Increase in the volume of domestic scrap supply will bring telling benefits for the local secondary steel produces who rely heavily on this raw material:

The scrap price is expected to soften because of more local supply. This will directly reduce the charge mix cost. The charge mix of secondary steel makers contains both scrap and DRI.

The difference between the prices of scrap and DRI, the former’s price being higher, is likely to narrow down.

Scrap has a higher metallic iron value and a lower gangue/oxide content compared to DRI. This results in higher yield of liquid steel from scrap than DRI. Simply speaking, one tonne of scrap yields more liquid steel compared to one tonne of DRI. This will give the secondary steel producers the option of increasing the proportion of scrap in their charge mix, thereby reducing the overall metallic raw material cost.

Increased scrap usage percentage in the charge mix will proportionately reduce production costs – viz. power cost, graphite electrode cost, flux cost, etc. – as more steel scrap replaces DRI in the metallic charge mix for these producers.

Scrap recycling is not just recovery of steel and other ferrous material from discarded automobiles, white goods and industrial and domestic items. It is also about enriching the recovered ferrous material by getting rid of rust, soil and other unwanted materials that cling on to the steel. The process of shredding and shearing cleans up the steel scrap as well. It is a huge benefit that steel makers look for with a discerning eye.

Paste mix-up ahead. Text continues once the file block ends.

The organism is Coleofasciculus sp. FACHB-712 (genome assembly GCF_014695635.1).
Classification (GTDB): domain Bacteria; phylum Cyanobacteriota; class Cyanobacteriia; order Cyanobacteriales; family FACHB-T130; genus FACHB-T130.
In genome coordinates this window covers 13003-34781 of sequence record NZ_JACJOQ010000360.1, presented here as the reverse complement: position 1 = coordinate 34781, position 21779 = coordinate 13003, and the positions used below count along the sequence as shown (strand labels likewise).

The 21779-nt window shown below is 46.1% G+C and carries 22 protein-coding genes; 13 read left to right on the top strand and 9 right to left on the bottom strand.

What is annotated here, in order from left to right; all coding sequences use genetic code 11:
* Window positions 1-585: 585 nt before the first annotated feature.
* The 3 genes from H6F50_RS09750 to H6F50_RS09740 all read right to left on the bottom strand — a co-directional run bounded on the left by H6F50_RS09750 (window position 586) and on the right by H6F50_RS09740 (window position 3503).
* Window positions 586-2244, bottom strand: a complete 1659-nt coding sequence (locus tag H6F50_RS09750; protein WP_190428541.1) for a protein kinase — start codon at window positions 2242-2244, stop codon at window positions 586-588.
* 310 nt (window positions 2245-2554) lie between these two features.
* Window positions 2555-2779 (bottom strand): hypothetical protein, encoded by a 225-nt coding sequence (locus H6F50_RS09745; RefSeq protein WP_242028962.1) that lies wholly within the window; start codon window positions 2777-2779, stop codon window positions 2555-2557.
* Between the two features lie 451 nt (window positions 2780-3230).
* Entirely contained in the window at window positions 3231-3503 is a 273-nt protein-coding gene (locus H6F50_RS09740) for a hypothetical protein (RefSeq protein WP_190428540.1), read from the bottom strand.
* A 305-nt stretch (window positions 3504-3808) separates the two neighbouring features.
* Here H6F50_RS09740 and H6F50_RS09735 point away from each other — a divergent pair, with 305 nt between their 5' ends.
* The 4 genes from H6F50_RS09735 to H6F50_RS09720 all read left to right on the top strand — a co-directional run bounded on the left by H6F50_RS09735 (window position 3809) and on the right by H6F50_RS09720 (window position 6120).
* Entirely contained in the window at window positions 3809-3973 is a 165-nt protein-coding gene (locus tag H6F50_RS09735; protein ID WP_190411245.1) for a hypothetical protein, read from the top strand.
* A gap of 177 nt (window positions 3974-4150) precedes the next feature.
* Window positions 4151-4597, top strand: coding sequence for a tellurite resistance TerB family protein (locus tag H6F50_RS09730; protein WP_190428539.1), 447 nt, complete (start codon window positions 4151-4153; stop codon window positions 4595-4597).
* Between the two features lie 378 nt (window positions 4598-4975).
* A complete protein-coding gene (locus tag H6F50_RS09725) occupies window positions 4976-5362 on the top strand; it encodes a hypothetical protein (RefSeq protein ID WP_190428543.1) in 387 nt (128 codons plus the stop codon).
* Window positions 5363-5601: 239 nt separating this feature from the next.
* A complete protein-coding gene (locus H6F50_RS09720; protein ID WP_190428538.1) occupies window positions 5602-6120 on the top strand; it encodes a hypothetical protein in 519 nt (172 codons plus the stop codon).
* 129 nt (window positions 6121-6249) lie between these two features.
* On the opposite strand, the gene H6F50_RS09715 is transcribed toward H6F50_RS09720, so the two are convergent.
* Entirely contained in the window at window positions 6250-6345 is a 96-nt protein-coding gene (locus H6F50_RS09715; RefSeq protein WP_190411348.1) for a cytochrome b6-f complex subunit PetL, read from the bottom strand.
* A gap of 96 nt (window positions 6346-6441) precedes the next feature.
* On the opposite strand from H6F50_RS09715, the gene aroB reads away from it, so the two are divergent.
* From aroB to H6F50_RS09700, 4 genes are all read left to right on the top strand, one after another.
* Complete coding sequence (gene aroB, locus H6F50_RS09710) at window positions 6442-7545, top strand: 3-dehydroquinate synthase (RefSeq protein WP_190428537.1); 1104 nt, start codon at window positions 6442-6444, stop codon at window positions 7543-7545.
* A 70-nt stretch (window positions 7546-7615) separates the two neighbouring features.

Around 1,000 kg of clean steel scrap can replace about 1,107 kg of coal-based DRI because of its higher metallic iron content. It can also save natural resources that are consumed in DRI production.

For the country in general, it means that the reduction in scrap and non-coking coal imports is a relief on the foreign exchange spending. Additionally, systematically phasing out depreciated fuel-guzzling vehicles and replacing them with modern fuel-efficient ones will reduce the government’s spending on petroleum imports.

Volume Of Business

The point of interest is how much of the scrap imports can be reduced by replacing these with domestic scrap generation. According to a Metal Bulletin Research (MBR), of the 16.82 million tonnes (MnT) of scrap

consumed in India in 2017, 4.38 MnT – or 26% – were imported. The report also mentions that India’s overall ferrous scrap usage will rise to 22.36 MnT in 2023, considering the expected growth in steel production. In spite of emerging local shredding operations, scrap imports will also rise, to reach 7.37 MnT in 2023.

­According to the Society of Indian Automobile Manufacturers (SIAM) data for the six years from the year 2013-14 to 2018-19 the passenger and commercial vehicles sector taken together added an average of more than 3.68 million vehicles per year (ignoring two- and three-wheelers). If we consider that each of these vehicles yields an average of 0.9 tonne of steel when scrapped after reaching their end of life, then the amount of steel scrap available for the steel makers is about 3.31 MnT per year. Scrap imports can be reduced to this extent. This amounts to a saving of nearly USD 1 billion of foreign exchange per year. If we include the two- and three-wheelers the savings will be even higher.